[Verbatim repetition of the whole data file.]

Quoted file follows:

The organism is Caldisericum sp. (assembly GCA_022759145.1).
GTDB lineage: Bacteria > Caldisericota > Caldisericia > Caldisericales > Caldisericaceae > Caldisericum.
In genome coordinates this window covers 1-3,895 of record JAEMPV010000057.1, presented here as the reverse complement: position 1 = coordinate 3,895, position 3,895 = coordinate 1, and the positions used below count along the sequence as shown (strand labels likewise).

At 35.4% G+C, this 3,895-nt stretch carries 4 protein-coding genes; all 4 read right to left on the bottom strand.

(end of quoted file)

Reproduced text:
The organism is Caldisericum sp. (assembly GCA_022759145.1).
GTDB lineage: Bacteria > Caldisericota > Caldisericia > Caldisericales > Caldisericaceae > Caldisericum.
In genome coordinates this window covers 1-3,895 of record JAEMPV010000057.1, presented here as the reverse complement: position 1 = coordinate 3,895, position 3,895 = coordinate 1, and the positions used below count along the sequence as shown (strand labels likewise).

At 35.4% G+C, this 3,895-nt stretch carries 4 protein-coding genes; all 4 read right to left on the bottom strand.